Productive conflict can prevent groupthink. Groupthink refers to when a group makes poor decisions owing to their desire to reach a consensus quickly to avoid conflict.32,50 These groups safeguard artificial harmony and prohibit individual creativity, leading to informational signal and reputational pressure error.51 Informational signal error occurs when a team member receives faulty information from another member, whereas reputational pressure error happens when a member is hesitant to state his/her honest opinion in fear of penalty. Both of these errors are amplified by the leader and cascade down the chain of command, ultimately leading to poor decisions.51 Unfiltered discussion and open communication promotes productive conflict and limits groupthink. Creating anonymous polls dissolves fear of penalty or need to protect reputation. Another method is to provide each member with sufficient time to develop his/her ideas and protected time to share. Assigning roles for different tasks promotes discussion through increased ownership as each member will have different information to add. The leader of the group can endorse open communication by remaining silent during early phases of the discussion and show interest through listening. This prevents unintentional bias as members are not swayed by the leader’s ideas.

In health care, surgical teams that share information less frequently at the beginning of the case or during patient handover double the risk of surgical complications compared with teams that share information frequently.52 Methods to improve communication in health care include thinking aloud, checklists, and structured handover tools. Verbalizing given information and the decision-making process facilitate input and understanding by other members.39 The establishment of World Health Organization’s surgical safety checklist has significantly reduced patient morbidity and mortality.53 This is attributed to the fact that all staff involved are present in one place and time to share pertinent patient information, the treatment plan, and any special concerns. Effective handovers are essential for continuous and safe patient care; multiple studies have demonstrated that residents feel that handovers are poor.54–56 Highly rated handovers are those with complete assessments, relay of pertinent information, and less time required to seek out any missing information.57 Structured handover tools that outline important information improved handover quality.54,58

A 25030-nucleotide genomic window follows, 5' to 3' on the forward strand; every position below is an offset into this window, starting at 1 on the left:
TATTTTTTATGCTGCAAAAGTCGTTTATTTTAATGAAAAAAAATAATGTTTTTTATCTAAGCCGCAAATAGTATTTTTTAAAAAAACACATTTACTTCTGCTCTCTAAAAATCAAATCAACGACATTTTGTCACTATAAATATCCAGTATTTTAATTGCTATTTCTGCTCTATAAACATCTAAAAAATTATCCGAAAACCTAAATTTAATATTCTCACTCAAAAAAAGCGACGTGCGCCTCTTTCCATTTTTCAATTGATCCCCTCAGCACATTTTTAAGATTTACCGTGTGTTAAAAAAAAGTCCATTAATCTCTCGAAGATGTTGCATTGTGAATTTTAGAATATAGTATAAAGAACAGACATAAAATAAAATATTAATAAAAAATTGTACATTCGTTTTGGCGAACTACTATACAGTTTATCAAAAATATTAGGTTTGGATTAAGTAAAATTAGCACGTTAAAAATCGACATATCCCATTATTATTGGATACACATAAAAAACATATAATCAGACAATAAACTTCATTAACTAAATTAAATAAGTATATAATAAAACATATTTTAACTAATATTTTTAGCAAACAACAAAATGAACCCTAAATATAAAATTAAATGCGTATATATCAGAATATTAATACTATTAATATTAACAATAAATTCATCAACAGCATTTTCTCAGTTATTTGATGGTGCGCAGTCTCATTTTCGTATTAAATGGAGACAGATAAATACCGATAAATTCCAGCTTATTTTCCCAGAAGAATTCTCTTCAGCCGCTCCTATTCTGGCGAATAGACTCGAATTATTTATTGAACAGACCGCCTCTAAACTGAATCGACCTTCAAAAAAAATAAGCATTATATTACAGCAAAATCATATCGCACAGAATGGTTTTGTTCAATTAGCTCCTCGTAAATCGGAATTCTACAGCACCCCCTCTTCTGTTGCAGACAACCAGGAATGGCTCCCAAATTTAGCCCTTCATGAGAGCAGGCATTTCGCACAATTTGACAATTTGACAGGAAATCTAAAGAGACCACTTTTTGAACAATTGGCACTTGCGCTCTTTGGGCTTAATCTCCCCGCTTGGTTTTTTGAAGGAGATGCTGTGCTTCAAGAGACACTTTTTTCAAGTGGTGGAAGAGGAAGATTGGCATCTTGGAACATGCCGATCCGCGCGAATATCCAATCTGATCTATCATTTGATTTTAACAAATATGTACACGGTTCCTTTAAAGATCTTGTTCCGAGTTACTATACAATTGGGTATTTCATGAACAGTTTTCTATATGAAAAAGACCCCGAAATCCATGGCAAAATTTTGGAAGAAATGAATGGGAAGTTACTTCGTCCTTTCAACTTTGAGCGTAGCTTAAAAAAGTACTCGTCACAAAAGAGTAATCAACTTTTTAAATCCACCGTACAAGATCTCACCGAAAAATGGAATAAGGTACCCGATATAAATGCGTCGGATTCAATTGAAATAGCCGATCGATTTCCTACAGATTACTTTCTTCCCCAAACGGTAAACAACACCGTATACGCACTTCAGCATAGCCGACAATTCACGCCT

High-performing organizations consist of members who hold both themselves and other members accountable.32,59 Active avoidance of interpersonal discomfort limits this process. Accountability leads to productivity, establishes respect, and urges poor performers to improve to meet the team’s standards.60

Methods to increasing both individual and mutual accountability include detailed tasks, if-then planning, and progress updates. Tasks should be explicitly outlined with what needs to be done, by whom, and by when. If-then planning technique uses our neurological wiring to build contingency plans.60,61 When a certain cue or situation “x” arises, task “y” will be performed. If-then planners are more likely to meet deadlines and practice timely preventative care, including exercising and taking medications as scheduled. Teams that incorporate if-then statements are more efficient, complete tasks in a timelier manner, and are 300% more likely to reach their goals.60 Progress updates range from quick 15-minute communication huddles to regular meetings to weekly emails. Communication huddles improve interdepartmental teamwork and provide 24-hour updates, anticipate adverse events, review resolved issues, and discuss solutions to new problems.62 The huddle framework begins with identifying participants and the leader, setting time and frequency, and establishing the type of information to be shared and follow-up procedures (Fig. 3). The Joint Commission recommends that teams huddle for at least 6 months before anticipating results. Institutions that practice communication huddles saw quicker solutions to real-time problems, increased interdepartmental communication and trust, and improved quality care for patients.63 Regular team meetings facilitate face-to-face discussion and can generate rapport, which increases understanding, trust, and accountability. The implementation of a service improvement program that encourages regular team meetings in a geriatric rehabilitation center for 12 months resulted in reduction in staff absences and major patient safety incidents.63 Within our own research team at the Michigan Comprehensive Hand Center for Innovation Research (M-CHOIR), each member sends a weekly update to rest of the team regarding the progress of current projects. These emails promote transparency, maintain open communication, and facilitate understanding among laboratory members.